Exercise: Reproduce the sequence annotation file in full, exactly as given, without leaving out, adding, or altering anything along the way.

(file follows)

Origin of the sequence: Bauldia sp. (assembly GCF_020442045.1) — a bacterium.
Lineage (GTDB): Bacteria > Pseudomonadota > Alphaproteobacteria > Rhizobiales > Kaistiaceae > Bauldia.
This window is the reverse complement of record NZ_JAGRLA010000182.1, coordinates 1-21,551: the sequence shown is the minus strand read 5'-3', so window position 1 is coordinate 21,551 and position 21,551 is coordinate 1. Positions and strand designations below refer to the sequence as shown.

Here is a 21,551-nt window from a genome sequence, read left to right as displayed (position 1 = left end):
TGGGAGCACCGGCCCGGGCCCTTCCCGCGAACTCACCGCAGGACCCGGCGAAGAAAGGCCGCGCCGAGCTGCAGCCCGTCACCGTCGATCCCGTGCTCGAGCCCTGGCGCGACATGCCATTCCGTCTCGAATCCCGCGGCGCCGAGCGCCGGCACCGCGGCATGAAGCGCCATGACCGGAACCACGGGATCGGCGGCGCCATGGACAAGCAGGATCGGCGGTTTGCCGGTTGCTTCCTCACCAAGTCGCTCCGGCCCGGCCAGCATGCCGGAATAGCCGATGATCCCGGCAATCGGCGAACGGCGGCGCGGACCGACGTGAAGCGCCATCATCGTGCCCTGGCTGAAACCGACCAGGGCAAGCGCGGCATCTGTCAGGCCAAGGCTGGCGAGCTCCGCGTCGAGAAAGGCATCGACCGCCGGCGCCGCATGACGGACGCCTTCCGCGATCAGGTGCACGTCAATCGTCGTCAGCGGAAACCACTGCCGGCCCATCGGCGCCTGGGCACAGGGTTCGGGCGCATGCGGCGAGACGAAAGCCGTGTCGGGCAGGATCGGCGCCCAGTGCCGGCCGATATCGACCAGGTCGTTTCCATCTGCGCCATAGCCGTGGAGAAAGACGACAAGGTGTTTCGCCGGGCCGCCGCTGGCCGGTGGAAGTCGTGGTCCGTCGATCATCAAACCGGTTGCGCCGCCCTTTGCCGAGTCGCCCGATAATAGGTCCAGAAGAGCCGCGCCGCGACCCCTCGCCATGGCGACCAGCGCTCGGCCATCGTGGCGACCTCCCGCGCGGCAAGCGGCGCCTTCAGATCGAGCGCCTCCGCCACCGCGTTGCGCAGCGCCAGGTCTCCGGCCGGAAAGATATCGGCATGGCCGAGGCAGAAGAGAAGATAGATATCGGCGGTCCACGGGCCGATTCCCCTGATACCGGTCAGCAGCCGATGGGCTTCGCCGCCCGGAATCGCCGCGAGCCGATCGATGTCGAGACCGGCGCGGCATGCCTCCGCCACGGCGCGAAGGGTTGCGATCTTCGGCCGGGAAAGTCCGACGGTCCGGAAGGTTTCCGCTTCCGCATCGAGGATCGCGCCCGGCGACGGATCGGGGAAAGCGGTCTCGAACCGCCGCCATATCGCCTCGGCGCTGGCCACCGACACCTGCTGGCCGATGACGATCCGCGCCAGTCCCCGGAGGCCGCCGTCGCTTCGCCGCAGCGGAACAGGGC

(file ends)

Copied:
Origin of the sequence: Bauldia sp. (assembly GCF_020442045.1) — a bacterium.
Lineage (GTDB): Bacteria > Pseudomonadota > Alphaproteobacteria > Rhizobiales > Kaistiaceae > Bauldia.
This window is the reverse complement of record NZ_JAGRLA010000182.1, coordinates 1-21,551: the sequence shown is the minus strand read 5'-3', so window position 1 is coordinate 21,551 and position 21,551 is coordinate 1. Positions and strand designations below refer to the sequence as shown.

Here is a 21,551-nt window from a genome sequence, read left to right as displayed (position 1 = left end):
TGGGAGCACCGGCCCGGGCCCTTCCCGCGAACTCACCGCAGGACCCGGCGAAGAAAGGCCGCGCCGAGCTGCAGCCCGTCACCGTCGATCCCGTGCTCGAGCCCTGGCGCGACATGCCATTCCGTCTCGAATCCCGCGGCGCCGAGCGCCGGCACCGCGGCATGAAGCGCCATGACCGGAACCACGGGATCGGCGGCGCCATGGACAAGCAGGATCGGCGGTTTGCCGGTTGCTTCCTCACCAAGTCGCTCCGGCCCGGCCAGCATGCCGGAATAGCCGATGATCCCGGCAATCGGCGAACGGCGGCGCGGACCGACGTGAAGCGCCATCATCGTGCCCTGGCTGAAACCGACCAGGGCAAGCGCGGCATCTGTCAGGCCAAGGCTGGCGAGCTCCGCGTCGAGAAAGGCATCGACCGCCGGCGCCGCATGACGGACGCCTTCCGCGATCAGGTGCACGTCAATCGTCGTCAGCGGAAACCACTGCCGGCCCATCGGCGCCTGGGCACAGGGTTCGGGCGCATGCGGCGAGACGAAAGCCGTGTCGGGCAGGATCGGCGCCCAGTGCCGGCCGATATCGACCAGGTCGTTTCCATCTGCGCCATAGCCGTGGAGAAAGACGACAAGGTGTTTCGCCGGGCCGCCGCTGGCCGGTGGAAGTCGTGGTCCGTCGATCATCAAACCGGTTGCGCCGCCCTTTGCCGAGTCGCCCGATAATAGGTCCAGAAGAGCCGCGCCGCGACCCCTCGCCATGGCGACCAGCGCTCGGCCATCGTGGCGACCTCCCGCGCGGCAAGCGGCGCCTTCAGATCGAGCGCCTCCGCCACCGCGTTGCGCAGCGCCAGGTCTCCGGCCGGAAAGATATCGGCATGGCCGAGGCAGAAGAGAAGATAGATATCGGCGGTCCACGGGCCGATTCCCCTGATACCGGTCAGCAGCCGATGGGCTTCGCCGCCCGGAATCGCCGCGAGCCGATCGATGTCGAGACCGGCGCGGCATGCCTCCGCCACGGCGCGAAGGGTTGCGATCTTCGGCCGGGAAAGTCCGACGGTCCGGAAGGTTTCCGCTTCCGCATCGAGGATCGCGCCCGGCGACGGATCGGGGAAAGCGGTCTCGAACCGCCGCCATATCGCCTCGGCGCTGGCCACCGACACCTGCTGGCCGATGACGATCCGCGCCAGTCCCCGGAGGCCGCCGTCGCTTCGCCGCAGCGGAACAGGGC